Boulder 866 Integrated Amplifier Page 2

Keeping it relatively cool-running are side-mounted heatsinks that are turned into something of an artform – Boulder suggests their curves might be reminiscent of trees, but we'd venture an accordion. Regardless, to my eyes it's certainly a smarter-looking amp overall than the 865, with the front fascia now having a slight backwards angle to it, and buttons limited to just volume up/down, mute and standby. It's mostly a doddle to use, with only the Android app's UPnP side throwing up some head-scratching moments during our audition – we had better results with BubbleUPnP.

sqnote Easy Rider
This integrated amplifier has a smooth, easy-on-the-ear presentation that's seductive and addictive. And that's true across its various wired and wireless points of entry. The power stage is never in doubt, but the amp balances its speaker-driving ability and dynamism with a real sense of poise. Richly drawn basslines develop beneath a mid and treble that carry plenty of lifelike detail. Nothing jars or sounds out of step. In a word? Sublime.

Led Zeppelin's 'Achilles Last Stand', from the 2015 deluxe edition of Presence [Atlantic/Swan Song; 96kHz/24-bit], is notable because it features John Paul Jones on an eight-string bass guitar, and it's his playing – and John Bonham's immaculate drumming – that's the backbone of this near-11-minute epic. Through the 866, there was excellent detail and definition to Jones' galloping runs, so that they remained distinct even while Jimmy Page was laying on guitar overdubs.

More importantly, the song just sounded right, bouldering along at pace with a sweetness to Robert Plant's evocative vocal and a thump to Bonham's kick and snare. The layered production didn't pose the 866 problems – it conveyed the various aspects with fuss-free aplomb, leaving it clear and clean without dulling the rocking energy. Similarly, on the album's 'Nobody's Fault But Mine', the amp brought smoothness to the slide guitar intro, a powerful blast to the harmonica solo, and heft to the rhythm section.

Pump It Up
These Zeppelin tracks should be presented as gritty and live, but 'Take My Breath', by The Weeknd [Dawn FM; Republic Records 00602445021154], is sparkling and modern by comparison, a mélange of icy synthesisers and electronic percussion. The Boulder 866 lapped it up, putting a spotlight on the (auto-tuned) vocals that soar above the electrofunk instrumentation. It's ostensibly a pop song, but there's a degree of menace to it, something ably conveyed by the 866's ability to lean into its deep, synthetic bass.


Three balanced line ins (on XLRs) and joined here by AES/optical digital ins plus USB-A for external drives, wireless BT/Apple AirPlay and wired Ethernet for UPnP/DLNA streaming. Butterfly speaker terminals are ideal for spade-terminated cables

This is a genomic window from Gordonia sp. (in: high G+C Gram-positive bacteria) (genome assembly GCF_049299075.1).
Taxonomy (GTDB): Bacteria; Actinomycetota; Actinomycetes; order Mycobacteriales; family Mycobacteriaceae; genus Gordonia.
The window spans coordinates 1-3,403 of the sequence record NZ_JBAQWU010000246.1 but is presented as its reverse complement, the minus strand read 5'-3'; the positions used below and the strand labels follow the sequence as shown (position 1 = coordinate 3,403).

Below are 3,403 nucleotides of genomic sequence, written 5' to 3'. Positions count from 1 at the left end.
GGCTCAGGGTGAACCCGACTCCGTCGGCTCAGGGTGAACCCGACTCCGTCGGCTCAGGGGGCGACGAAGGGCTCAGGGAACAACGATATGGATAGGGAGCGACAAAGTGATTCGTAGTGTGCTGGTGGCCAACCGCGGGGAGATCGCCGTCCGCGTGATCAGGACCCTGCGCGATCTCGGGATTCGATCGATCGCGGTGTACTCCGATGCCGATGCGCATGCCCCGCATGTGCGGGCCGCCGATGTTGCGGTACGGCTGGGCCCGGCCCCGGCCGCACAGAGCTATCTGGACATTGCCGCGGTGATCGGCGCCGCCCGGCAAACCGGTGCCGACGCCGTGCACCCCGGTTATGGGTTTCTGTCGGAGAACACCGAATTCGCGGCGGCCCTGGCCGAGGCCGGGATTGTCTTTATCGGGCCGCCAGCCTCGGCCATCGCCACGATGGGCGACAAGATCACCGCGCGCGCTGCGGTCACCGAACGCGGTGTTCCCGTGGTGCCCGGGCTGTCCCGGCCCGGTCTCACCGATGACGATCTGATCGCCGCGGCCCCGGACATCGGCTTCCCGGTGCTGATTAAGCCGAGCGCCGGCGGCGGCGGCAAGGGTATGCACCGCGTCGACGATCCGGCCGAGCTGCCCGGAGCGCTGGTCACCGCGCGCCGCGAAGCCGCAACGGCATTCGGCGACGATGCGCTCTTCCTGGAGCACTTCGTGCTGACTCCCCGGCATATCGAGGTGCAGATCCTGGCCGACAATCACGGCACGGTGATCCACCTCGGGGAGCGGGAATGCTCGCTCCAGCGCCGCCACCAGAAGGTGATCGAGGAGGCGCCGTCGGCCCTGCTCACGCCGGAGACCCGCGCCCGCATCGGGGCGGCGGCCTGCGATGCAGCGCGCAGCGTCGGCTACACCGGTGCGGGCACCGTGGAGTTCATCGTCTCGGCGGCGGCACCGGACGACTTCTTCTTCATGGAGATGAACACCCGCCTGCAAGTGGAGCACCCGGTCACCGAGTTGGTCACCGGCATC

On a clean, pure-sounding track like this, the temptation to pump it up is hard to resist, particularly as Boulder's FAQ section ('the amplifier will not be damaged if you play it at max volume') encourages such behaviour. It's easy to find a listening sweet spot, as the 866's digitally-controlled analogue volume provides 100 steps, set by the amp's display or the app. At '92' (or –8 on the dB scale), and with B&W's 703 S3 floorstanders in tow, The Weeknd's piece became a room-filling delight, but with the balance and control shown at lower levels.

Muscle Tone
Indeed, the Boulder 866 has a subjectively pristine presentation. Allied to its abundant energy and transient attack, the result is a sonic signature that worked well with George Harrison's 'Got My Mind Set On You' [Cloud Nine; Parlophone 7243 5 94090 2 3] and 2Pac's 'All About U' [All Eyez On Me; Death Row Records 25242492]. I wouldn't usually consider either of these tracks particularly well produced, but the 866 found the best elements of both, delivering the music with a joyous infectiousness.

So this amplifier plays loud with superb control, while showcasing a sultry sense of tone and texture whether taking an analogue source or a digital stream. But can it cosset you in more delicate soundscapes? American singer Shelby Lynne's 2008 cover of Dusty Springfield's 'Just A Little Lovin', from the album of the same name [Universal Music Group; 192kHz/24-bit] reimagines the song as a late-night jazz club staple, filled with pregnant pauses, long-decaying notes and percussive details, while Lynne becomes a melancholy figure. Your focus is drawn to her exquisite vocal, which mixes breathy passages with pristine enunciation, but as impressive is the staging of the players around her.

On this piece, the 866 painted a picture that was consummately immersive, and it wasn't a one off either – a 44.1kHz/16-bit download of Diana Krall's 'Temptation' [The Girl In The Other Room; Verve Records] enjoyed microdetail clarity (such as the sinewy sound of the upright bass) that belied the 866's price.

Boulder's integrated is therefore an amp for all seasons – as appealing when slipping into a jazz ensemble as it is when hammering out your guitar-driven classics. Helping with all genres is its remarkable handling of the low-end, which throughout my listening steered clear of indistinct bloat. Some listeners might desire a warmer, softer bass but I wouldn't want to upset the fine balancing act Boulder has achieved here. The 866 is rock-solid.

Hi-Fi News Verdict
Some integrated amplifiers might offer slightly more functionality as a system hub, but Boulder's 866 is well specified, impressively built and a knockout performer. This has all the attributes of a muscle amp, but it's not simply power which grabs your attention. Balance, detail and sweetness make listening sessions seriously enjoyable, and in this analogue/digital guise, it brings its talents to all your sources.

Boulder Amplifiers Inc
Louisville, CO, USA
Supplied by: Padood, Cambridge, UK
01223 653199